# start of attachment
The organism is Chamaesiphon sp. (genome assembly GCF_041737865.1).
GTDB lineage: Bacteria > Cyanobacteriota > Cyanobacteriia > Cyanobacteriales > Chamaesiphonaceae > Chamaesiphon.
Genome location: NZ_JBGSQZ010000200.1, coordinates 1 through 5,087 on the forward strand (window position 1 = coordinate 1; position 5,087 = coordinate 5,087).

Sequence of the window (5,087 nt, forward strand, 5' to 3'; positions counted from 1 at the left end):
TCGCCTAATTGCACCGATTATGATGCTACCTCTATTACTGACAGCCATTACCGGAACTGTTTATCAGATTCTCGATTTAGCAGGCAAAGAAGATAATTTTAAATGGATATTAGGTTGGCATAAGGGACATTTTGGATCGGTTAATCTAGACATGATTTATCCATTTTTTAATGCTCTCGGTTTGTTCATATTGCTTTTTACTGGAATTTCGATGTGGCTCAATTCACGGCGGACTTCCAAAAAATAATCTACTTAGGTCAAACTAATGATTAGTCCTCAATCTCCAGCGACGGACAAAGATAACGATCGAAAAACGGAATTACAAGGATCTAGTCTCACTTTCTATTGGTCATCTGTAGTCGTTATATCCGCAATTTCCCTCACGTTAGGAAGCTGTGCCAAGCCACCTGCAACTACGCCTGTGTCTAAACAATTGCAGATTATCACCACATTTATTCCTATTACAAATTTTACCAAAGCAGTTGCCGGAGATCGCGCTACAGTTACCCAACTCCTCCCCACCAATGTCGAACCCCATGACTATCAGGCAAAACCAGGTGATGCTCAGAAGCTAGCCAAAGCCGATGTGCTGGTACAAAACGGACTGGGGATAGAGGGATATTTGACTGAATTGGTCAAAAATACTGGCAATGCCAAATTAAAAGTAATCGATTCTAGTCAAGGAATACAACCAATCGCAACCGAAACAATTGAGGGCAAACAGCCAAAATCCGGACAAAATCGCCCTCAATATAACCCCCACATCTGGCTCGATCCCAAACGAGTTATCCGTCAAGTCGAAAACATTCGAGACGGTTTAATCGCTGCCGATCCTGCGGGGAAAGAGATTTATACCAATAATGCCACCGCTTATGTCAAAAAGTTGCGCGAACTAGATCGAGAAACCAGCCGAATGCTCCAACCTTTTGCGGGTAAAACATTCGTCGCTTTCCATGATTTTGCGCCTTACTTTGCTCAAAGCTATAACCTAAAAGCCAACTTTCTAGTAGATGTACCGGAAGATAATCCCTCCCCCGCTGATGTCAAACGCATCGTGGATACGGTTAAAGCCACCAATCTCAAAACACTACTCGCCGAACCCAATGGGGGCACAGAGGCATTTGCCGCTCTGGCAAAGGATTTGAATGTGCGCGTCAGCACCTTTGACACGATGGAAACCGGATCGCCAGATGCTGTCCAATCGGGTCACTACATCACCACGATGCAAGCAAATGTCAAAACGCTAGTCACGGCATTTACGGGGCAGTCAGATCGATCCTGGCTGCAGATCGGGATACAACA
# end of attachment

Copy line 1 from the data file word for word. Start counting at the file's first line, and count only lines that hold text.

The organism is Chamaesiphon sp. (genome assembly GCF_041737865.1).